Stock prices have been soaring for the past eight months, so investors must be confident. But, in America at least, consumers are saving an ever increasing share of their income aside for the rainy day.
Who has the better sense of the long term, the consumer who is relying on intuition and instinct, or the investor who has the benefit of years of study ,analysts reports, surveys and company accounts?
I am afraid I believe the consumers have a better handle on reality. The consumers see that the banks problems have not disappeared. They have simply been postponed or transferred to Governments. They see that some banks have become too big for the tax bases of the Governments that feel obliged to guarantee them. They are doubtful about whether they will have an adequate pension or healthcare system when they come to rely on both and feel that building up a nest egg might be prudent. They have also had a look with new eyes at all the things they already have lying around the house that they would have to dump to make room for new purchases, and are concluding that they can get by with what they already have a little while longer. And, in the United States at least, they are looking at neighbours, 11 million of them, who have lost their jobs and over 9 million neighbours working shorter hours than they say they would like to.
So how do we explain investor confidence? A lot of the investors are not actually investing their own money but somebody else’s. Notwithstanding all the talk about changing the way people in the financial sector are paid, a lot of the investors are still rewarded royally for short term results but are at no personal risk if the investments turn out badly in the longer term. Furthermore the investors are able to use exceptionally cheap money provided by central banks which they can get a good return on from credit starved businesses. Other parts of the economy may be downsizing but so far the financial sector is not.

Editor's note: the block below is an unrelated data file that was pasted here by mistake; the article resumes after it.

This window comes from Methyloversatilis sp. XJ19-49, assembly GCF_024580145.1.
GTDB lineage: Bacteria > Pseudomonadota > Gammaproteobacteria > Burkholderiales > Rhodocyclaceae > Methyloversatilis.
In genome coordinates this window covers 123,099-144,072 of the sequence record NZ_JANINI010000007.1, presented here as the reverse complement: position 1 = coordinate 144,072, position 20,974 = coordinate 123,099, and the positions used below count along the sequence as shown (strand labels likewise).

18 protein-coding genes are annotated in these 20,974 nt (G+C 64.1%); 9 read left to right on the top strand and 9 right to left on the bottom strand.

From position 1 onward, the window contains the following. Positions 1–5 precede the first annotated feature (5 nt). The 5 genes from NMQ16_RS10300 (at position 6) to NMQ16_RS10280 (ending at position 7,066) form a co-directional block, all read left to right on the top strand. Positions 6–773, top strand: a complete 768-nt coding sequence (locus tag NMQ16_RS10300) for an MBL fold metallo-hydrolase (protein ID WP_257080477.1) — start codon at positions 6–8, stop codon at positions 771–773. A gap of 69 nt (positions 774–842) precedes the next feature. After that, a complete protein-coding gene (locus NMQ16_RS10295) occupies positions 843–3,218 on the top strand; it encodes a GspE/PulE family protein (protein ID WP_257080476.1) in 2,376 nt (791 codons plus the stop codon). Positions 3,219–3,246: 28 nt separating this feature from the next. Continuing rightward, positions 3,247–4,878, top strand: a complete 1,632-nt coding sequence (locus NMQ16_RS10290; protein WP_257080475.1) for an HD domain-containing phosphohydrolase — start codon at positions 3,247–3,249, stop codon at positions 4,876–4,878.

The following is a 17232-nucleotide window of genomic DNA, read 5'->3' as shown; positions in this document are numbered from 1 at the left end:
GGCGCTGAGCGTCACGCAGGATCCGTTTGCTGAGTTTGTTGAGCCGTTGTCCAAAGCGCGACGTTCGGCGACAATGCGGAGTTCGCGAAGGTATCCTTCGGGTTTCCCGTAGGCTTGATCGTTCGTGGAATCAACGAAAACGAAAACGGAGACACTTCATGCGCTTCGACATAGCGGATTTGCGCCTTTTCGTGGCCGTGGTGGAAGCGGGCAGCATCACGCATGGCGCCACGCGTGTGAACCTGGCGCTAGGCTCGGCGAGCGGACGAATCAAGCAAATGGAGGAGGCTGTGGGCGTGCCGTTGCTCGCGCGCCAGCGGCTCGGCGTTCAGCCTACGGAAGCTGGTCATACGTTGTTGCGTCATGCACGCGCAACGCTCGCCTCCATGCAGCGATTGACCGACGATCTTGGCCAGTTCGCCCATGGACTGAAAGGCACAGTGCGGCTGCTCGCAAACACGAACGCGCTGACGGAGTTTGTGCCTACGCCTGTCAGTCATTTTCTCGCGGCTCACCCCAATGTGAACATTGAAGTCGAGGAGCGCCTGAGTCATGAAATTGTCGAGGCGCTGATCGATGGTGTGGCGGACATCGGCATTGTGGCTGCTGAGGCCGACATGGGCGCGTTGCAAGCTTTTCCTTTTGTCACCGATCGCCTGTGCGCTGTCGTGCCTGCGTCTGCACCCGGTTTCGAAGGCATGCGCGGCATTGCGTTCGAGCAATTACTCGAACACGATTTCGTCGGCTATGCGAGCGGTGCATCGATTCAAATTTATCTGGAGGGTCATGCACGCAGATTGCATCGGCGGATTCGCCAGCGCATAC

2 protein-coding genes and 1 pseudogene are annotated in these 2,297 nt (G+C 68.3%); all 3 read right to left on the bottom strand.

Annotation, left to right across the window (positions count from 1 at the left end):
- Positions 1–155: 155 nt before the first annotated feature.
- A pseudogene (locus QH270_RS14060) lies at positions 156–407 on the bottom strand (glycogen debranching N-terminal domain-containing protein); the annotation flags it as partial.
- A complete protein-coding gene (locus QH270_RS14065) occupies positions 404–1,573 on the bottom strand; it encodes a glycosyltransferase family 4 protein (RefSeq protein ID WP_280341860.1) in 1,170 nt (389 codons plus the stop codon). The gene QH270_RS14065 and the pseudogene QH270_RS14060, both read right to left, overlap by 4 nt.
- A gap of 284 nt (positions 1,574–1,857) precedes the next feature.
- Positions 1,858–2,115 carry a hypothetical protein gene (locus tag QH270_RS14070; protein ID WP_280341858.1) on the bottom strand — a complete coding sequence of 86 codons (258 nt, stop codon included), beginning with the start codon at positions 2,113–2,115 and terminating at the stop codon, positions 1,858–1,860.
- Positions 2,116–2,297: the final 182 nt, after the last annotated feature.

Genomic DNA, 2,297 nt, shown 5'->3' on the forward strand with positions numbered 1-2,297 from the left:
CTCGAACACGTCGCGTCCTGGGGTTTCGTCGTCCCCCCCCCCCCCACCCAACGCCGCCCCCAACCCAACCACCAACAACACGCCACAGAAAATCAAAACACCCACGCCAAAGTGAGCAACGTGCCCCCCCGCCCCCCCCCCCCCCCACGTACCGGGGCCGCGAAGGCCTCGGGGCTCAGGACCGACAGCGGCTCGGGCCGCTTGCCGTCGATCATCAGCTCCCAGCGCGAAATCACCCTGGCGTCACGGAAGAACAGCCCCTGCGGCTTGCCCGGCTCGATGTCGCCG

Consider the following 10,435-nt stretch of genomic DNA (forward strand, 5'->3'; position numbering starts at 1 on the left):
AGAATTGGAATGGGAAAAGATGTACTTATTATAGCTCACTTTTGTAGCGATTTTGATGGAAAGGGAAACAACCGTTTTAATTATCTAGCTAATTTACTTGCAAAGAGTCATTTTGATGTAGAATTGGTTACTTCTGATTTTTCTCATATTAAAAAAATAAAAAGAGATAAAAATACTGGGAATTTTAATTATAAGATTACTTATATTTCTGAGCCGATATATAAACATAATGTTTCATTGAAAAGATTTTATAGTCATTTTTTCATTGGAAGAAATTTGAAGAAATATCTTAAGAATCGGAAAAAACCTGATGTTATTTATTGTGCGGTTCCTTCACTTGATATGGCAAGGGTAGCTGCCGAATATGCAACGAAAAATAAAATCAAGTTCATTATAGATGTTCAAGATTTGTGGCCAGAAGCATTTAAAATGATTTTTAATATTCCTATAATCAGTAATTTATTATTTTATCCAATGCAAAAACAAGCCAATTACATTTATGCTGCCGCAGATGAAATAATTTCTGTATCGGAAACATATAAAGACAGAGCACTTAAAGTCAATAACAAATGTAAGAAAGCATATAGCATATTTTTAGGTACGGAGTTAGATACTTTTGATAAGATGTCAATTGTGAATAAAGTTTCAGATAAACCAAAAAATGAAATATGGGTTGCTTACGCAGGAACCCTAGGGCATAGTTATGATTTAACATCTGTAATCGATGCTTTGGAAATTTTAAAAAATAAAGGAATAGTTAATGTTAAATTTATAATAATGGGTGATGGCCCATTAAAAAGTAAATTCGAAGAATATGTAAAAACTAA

My own sense is that the model upon which the world economy has to change. Over indebted consumers in the United States and a few other countries can no longer carry the world economy forward. Economies like China and Germany ,who have built their success on exporting to these consumers , have to adjust to the fact that their customers are going to be saving more, and spending less. And in doing so they will also ,incidentally and unintentionally, be reducing their carbon footprint.
I believe we will see a return to meeting basic needs. The future economic growth will not come from jaded western consumers, but from consumers in developing countries who have not yet met basic needs like food, shelter, a refrigerator and a small car. It will come from the elderly who will be living alone in increasing numbers and will need better means of looking after themselves.
Every crisis is a means of bringing about change. The change that has to be brought about by the economic crisis of 2008 has not happened yet,